Kent County Council has decided to defer any decision about the Downs, pending the outcome of another court case.
There is another village green application (near Whitby) that is known as the Barkas case – all these cases are named after the applicant, rather than the piece of land involved. As so often happens, this case pivots on the fine distinction between the use being “by right” or “as of right”, i.e. whether the users of the land have actually been given the right to use it, or whether they are are acting as if they had the right to use it.
The important additional feature in this case is that the land in question is owned by the local Council (as is the the Downs), who argue that use is “by right” (as do our Council). The Barkas case has been through public inquiry, and has been appealed against, and has worked its way up the hierarchy of courts, all the way to the Supreme Court. The Supreme Court heard the case at the beginning of April and will pronounce its decision in June or July.
In the light of this potentially landmark decision, KCC have sensibly decided to defer any decision on the Downs, and the village green application for Kingsmead Field in Canterbury.
Just a quick note to let you know that as a result of the decision at the Kingsmead meeting, we have decided to also put this case on hold until the Supreme Court’s decision in the Barkas case has been published. It does not make sense to refer this to Committee now when no doubt the same points will be made regarding deferment.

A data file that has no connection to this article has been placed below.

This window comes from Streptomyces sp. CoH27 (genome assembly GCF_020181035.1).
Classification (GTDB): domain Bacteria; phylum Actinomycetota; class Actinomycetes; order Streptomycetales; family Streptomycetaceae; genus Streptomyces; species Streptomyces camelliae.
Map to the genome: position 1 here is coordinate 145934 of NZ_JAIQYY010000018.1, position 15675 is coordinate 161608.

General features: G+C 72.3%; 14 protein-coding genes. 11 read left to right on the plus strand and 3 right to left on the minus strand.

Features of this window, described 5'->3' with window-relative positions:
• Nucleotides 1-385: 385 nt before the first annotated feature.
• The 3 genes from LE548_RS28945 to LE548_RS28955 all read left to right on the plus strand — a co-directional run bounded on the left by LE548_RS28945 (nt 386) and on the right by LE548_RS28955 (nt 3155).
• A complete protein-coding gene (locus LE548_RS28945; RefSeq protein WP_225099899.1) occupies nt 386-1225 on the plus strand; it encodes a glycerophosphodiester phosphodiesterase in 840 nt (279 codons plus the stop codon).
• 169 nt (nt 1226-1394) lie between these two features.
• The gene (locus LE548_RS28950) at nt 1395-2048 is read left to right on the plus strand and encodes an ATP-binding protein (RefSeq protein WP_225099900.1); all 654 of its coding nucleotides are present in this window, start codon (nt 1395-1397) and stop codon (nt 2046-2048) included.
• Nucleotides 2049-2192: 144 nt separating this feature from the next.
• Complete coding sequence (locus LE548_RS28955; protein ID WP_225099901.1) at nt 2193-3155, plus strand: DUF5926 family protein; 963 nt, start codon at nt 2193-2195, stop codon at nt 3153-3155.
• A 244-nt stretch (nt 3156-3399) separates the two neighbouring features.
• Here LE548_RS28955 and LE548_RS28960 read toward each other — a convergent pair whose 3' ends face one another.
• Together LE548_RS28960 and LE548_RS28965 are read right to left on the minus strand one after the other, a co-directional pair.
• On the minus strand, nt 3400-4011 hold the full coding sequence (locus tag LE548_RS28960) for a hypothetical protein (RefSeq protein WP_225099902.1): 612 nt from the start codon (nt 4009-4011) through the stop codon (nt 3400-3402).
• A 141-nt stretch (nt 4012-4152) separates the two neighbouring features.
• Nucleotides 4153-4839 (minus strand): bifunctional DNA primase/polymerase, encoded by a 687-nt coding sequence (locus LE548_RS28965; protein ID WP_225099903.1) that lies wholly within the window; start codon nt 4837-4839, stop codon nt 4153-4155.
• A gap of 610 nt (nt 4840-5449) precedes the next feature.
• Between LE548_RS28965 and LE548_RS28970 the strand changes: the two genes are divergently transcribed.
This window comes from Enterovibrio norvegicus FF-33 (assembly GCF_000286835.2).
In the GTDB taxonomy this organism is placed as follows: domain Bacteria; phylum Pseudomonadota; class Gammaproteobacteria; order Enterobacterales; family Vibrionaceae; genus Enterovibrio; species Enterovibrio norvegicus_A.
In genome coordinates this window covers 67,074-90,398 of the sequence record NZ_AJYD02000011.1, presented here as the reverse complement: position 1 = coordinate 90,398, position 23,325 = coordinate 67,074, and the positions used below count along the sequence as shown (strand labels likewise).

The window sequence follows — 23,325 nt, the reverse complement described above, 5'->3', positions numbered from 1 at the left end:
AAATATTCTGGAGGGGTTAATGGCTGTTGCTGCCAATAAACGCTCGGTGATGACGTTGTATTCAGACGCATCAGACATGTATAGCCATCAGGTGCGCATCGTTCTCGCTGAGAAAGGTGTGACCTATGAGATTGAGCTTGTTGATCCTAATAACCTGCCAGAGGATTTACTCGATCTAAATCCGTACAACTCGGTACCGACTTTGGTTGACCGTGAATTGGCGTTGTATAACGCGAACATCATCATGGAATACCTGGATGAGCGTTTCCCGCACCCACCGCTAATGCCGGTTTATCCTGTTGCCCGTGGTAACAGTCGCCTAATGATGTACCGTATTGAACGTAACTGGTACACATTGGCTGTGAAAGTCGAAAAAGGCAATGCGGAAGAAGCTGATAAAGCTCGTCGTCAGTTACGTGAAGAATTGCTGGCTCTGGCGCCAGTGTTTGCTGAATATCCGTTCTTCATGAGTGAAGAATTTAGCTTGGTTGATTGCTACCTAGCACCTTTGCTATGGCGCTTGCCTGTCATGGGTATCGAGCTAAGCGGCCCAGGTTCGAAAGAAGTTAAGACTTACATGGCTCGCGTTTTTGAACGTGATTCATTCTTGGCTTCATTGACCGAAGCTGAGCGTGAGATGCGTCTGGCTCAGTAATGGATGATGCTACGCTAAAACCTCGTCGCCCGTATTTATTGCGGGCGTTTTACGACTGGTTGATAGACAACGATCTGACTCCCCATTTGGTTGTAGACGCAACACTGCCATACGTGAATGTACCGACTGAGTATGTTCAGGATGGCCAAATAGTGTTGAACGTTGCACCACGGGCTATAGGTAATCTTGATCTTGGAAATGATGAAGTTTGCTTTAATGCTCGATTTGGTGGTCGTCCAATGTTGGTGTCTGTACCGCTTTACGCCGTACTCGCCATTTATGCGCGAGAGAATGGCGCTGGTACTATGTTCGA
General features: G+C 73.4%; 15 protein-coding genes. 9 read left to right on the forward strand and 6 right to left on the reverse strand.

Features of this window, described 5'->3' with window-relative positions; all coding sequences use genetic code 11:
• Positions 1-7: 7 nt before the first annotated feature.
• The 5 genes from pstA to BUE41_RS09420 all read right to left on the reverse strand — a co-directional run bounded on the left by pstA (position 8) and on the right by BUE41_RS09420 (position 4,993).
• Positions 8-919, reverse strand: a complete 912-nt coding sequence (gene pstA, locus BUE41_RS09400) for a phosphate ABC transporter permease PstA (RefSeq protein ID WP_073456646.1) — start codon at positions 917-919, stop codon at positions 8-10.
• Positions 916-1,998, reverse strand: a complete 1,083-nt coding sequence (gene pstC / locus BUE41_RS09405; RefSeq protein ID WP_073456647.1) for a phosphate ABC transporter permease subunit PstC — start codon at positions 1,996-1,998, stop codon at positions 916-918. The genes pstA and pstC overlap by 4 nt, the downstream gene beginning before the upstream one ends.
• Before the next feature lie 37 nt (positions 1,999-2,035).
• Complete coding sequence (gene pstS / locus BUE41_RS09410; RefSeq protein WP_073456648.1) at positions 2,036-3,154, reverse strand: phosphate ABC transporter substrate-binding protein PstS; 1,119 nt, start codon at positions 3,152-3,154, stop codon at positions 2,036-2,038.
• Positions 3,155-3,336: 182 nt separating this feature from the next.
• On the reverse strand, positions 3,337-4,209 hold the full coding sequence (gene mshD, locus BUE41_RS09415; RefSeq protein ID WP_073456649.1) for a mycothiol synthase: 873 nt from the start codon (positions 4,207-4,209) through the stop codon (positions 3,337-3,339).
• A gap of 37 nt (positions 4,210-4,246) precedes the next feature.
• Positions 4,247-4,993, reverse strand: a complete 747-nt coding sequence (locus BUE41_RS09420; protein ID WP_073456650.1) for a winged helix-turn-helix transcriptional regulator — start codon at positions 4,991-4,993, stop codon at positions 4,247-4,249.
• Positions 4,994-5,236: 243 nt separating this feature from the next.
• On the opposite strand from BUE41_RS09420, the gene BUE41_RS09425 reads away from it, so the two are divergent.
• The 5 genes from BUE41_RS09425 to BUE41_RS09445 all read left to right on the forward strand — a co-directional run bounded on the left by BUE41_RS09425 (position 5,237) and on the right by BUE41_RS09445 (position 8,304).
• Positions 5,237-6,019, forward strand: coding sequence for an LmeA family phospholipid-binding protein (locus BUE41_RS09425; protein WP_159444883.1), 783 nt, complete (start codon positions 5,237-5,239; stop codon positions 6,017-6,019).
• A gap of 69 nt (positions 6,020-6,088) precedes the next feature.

I will be in touch again once the Barkas case has been decided (unless our position changes for any reason in the meantime).
So, we wait, fingers crossed. Here’s the summary of the case from the Supreme Court website:
Whether members of the public using a recreation ground, which has been provided for that purpose by a local authority in the exercise of its statutory powers, do so “by right” or “as of right”.
The Appellant applied to register a playing field in Whitby as a town/village green on under s.15(2) of the Commons Act 2006 as a significant number of local inhabitants had indulged as of right in lawful sports/pastimes on the land for at least 20 years. The land was acquired in 1951 as a site for the erection of council houses. S.80(1) of the Housing Act 1936 (consolidated in s.12(1) of the Housing Act 1985) gave local authorities the power to provide and maintain recreational grounds with the consent of the Minister.
The Appellant’s application was rejected by the Respondent local authority based on the Inspector’s conclusion (followed by the High Court and Court of Appeal) that, although the use of the land met all the requirements in s.15(2), the use for recreational purposes was “by right” and not “as of right”. Reliance was placed on obiter in R(Beresford) v Sunderland CC , where the House of Lords expressed reservations about treating recreational users as trespassers acting as of right not only where there was an express statutory trust for the recreational land, but where “the land had been appropriated for the purposes of public recreation”. While the local authority was under no obligation to make the land recreational, the enabling enactment expressly gave it power, with ministerial consent, to provide a recreation ground in connection with housing, and was therefore land “appropriated for the purpose of public recreation”. It was also very difficult to regard members of public harmlessly using such land as trespassers.
The Appellant submits that the Court of Appeal misconstrued Beresford, and that there is no express statutory wording (as in other similar statutes) to confer a right to prevent the use being as of right. The recreational use of the land under the Housing Acts is entirely a matter of discretion.
Appellant name: Christine Barkas
Respondent name: North Yorkshire County Council